Does Cognitive Behaviour Therapy (CBT) Improve the Effect of Light Therapy

This study has been completed.
Sponsor:
Collaborator:
Uppsala County Council, Sweden
Information provided by (Responsible Party):
Katarina Danielsson, Uppsala University
ClinicalTrials.gov Identifier:
NCT01419938
First received: July 26, 2011
Last updated: April 24, 2013
Last verified: April 2013
  Purpose

Delayed sleep phase syndrome (DSPS) is the most common of the circadian rhythm sleep disorders (CRSD). A person with DSPS have sufficient sleep quality, but their circadian clock is delayed compared to the normal 24-h period. They fall asleep around 03.00-04.00 at night and sleeps until 02.00-03.00 in the afternoon. This syndrome is most frequent among young people between 16-25 years, which conveys that school attendance and education are affected, and also often results in severe social consequences. DSPS is sometimes associated with depression and personality disorders and may aggravate psychiatric symptoms.

This syndrome is highly underdiagnosed and there are no detailed guidelines how to treat it. The treatment usually consists of light therapy, chronotherapy or melatonin. There is a lack of guidelines how often, with which wavelength, and how long the treatment of DSPS patients shall go on. Previous studies shows that light therapy often is effective. The effect gets even better if melatonin is administered concurrently. However, the frequency of relapse is high.

Thus, DSPS is a prevalent syndrome in young adults with severe consequences on normal daytime functioning. There are almost no treatment options available in health care settings. There is a clear need for further studies on this topic. The main purpose of the present study is to evaluate the clinical effects of short and long-term treatment by using light therapy and cognitive behaviour therapy (CBT). CBT is recommended at mild to moderate depression and anxiety. It also has some evidence in treating insomnia. Patients with DSPS often have al of these symptoms and therefore the investigators would like to investigate if CBT can enhance the effect of light therapy.

Firstly, the investigators want to evaluate the short-term effects of light therapy with and without CBT. Secondly, the investigators want to evaluate if the patients who get CBT maintain a "normal" sleep rhythm and prevent relapse of DSPS compared to just light therapy for two weeks.

The investigators also want to evaluate how this patient-group differs when it comes to behavioral factors compared to a matched reference group.


Condition Intervention
Delayed Sleep Phase Syndrome
Device: Light therapy and Cognitive behaviour therapy
Device: Light therapy

Study Type: Interventional
Study Design: Allocation: Randomized
Endpoint Classification: Efficacy Study
Intervention Model: Parallel Assignment
Masking: Open Label
Primary Purpose: Treatment
Official Title: Does CBT Improve the Effect of Light Therapy in Delayed Sleep Phase Syndrome Compared to Only Light Therapy - Short and Long Term Follow up

Resource links provided by NLM:


Further study details as provided by Uppsala University:

Primary Outcome Measures:
  • Change from baseline in sleep-diary at 6 months. [ Time Frame: Change from baseline in sleep-diary at 6 months. ] [ Designated as safety issue: No ]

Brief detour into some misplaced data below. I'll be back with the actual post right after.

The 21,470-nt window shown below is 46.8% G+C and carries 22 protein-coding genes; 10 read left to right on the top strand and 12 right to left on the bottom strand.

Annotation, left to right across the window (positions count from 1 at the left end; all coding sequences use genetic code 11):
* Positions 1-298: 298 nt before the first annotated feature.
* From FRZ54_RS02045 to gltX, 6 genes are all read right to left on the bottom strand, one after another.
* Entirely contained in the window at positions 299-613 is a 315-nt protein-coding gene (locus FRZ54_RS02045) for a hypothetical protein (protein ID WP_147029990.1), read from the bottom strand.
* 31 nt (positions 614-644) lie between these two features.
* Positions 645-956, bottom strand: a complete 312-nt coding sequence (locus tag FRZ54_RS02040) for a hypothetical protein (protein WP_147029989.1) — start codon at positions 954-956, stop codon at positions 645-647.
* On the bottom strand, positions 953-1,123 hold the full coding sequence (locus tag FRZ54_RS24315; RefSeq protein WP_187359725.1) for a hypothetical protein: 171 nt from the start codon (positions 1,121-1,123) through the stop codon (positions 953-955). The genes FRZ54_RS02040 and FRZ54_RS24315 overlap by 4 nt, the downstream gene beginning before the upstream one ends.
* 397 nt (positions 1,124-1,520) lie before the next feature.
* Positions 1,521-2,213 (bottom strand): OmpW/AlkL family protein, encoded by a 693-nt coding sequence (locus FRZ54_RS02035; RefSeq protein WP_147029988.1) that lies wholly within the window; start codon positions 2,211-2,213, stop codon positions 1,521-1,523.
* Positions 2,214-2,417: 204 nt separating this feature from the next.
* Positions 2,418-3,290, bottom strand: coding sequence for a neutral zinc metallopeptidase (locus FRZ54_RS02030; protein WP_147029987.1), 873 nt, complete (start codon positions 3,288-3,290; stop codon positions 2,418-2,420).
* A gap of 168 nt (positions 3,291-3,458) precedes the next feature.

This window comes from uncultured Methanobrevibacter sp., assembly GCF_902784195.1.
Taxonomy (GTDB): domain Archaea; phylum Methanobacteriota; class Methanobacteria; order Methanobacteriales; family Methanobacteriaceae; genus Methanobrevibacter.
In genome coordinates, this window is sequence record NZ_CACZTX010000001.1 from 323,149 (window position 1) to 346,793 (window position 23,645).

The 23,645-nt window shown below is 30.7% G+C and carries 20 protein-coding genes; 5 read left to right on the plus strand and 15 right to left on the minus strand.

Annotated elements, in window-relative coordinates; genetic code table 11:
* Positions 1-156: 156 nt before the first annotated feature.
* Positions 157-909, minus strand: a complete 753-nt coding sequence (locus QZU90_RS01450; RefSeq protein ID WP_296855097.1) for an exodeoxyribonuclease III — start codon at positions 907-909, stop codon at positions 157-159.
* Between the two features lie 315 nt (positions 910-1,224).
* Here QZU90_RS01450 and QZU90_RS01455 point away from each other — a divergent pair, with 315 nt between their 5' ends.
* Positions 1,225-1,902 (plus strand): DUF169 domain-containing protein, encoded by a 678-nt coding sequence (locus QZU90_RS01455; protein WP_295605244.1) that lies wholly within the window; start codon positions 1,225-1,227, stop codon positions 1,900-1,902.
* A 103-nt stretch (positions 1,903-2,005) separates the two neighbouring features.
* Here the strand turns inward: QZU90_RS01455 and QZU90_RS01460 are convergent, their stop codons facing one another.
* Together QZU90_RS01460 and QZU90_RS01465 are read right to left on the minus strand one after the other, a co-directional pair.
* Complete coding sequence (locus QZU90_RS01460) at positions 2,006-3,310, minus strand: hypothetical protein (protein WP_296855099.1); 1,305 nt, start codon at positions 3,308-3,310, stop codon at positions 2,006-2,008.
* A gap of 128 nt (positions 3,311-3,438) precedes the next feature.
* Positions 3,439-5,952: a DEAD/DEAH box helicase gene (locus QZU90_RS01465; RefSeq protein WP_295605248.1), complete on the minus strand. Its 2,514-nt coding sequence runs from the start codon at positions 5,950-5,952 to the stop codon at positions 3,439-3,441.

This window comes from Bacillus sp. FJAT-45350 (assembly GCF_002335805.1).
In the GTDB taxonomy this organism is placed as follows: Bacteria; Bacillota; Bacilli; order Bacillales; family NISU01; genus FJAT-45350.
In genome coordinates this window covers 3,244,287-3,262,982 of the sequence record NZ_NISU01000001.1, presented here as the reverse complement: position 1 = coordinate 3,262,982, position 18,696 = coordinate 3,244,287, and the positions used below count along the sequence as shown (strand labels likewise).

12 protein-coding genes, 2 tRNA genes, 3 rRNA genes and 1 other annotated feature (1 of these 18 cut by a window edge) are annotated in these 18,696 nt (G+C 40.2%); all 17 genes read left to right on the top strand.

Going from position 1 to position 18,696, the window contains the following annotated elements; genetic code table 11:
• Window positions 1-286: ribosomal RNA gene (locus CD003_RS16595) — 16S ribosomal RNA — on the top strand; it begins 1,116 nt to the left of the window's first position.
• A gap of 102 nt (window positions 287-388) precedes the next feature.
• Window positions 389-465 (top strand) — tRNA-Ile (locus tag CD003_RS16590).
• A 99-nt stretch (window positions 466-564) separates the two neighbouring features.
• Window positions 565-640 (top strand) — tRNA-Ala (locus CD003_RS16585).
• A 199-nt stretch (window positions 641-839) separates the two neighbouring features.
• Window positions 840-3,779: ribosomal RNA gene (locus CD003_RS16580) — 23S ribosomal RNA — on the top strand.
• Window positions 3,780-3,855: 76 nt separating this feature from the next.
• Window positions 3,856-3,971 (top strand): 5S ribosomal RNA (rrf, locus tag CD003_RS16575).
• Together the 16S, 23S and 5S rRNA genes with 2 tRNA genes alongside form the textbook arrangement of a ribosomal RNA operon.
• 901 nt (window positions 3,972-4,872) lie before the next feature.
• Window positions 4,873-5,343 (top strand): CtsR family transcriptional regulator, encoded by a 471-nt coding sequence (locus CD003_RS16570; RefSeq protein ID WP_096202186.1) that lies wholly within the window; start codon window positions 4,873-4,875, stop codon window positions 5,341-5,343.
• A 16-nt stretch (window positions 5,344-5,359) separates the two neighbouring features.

That the patients will go to bed before 01:00 and wake up not later than 09:00 a.m. or earlier.


Secondary Outcome Measures:
  • Changes from baseline in sleep-diary at 6 weeks. [ Time Frame: Changes from baseline in sleep diary at 6 weeks. ] [ Designated as safety issue: No ]
    That the patients will go to bed before 01:00 and wake up not later than 09:00 a.m. or earlier.

  • Change from baseline in Hospital anxiety-depression scale at 2 weeks [ Time Frame: Change from baseline in Hospital anxiety-depression scale at 2 weeks ] [ Designated as safety issue: No ]
    By comparing the results of the questionnaires before study start, during and after study completion. Knowledge about this patient group will provide clinical routines to treat patients with DSPS. The results will also be compared with a matched reference-group.

  • Change from baseline in Hospital anxiety-depression scale at 6 weeks [ Time Frame: Change from baseline in Hospital anxiety-depression scale at 6 weeks ] [ Designated as safety issue: No ]
    By comparing the results of the questionnaires before study start, during and after study completion. Knowledge about this patient group will provide clinical routines to treat patients with DSPS. The results will also be compared with a matched reference-group.

  • Change from baseline in Hospital anxiety-depression scale at 6 months [ Time Frame: Change from baseline in Hospital anxiety-depression scale at 6 months ] [ Designated as safety issue: No ]
    By comparing the results of the questionnaires before study start, during and after study completion. Knowledge about this patient group will provide clinical routines to treat patients with DSPS. The results will also be compared with a matched reference-group.

  • Change from baseline in Insomnia Severity Scale at 2 weeks [ Time Frame: Change from baseline in Insomnia Severity Scale at 2 weeks ] [ Designated as safety issue: No ]
    By comparing the results of the questionnaires before study start, during and after study completion. Knowledge about this patient group will provide clinical routines to treat patients with DSPS. The results will also be compared with a matched reference-group.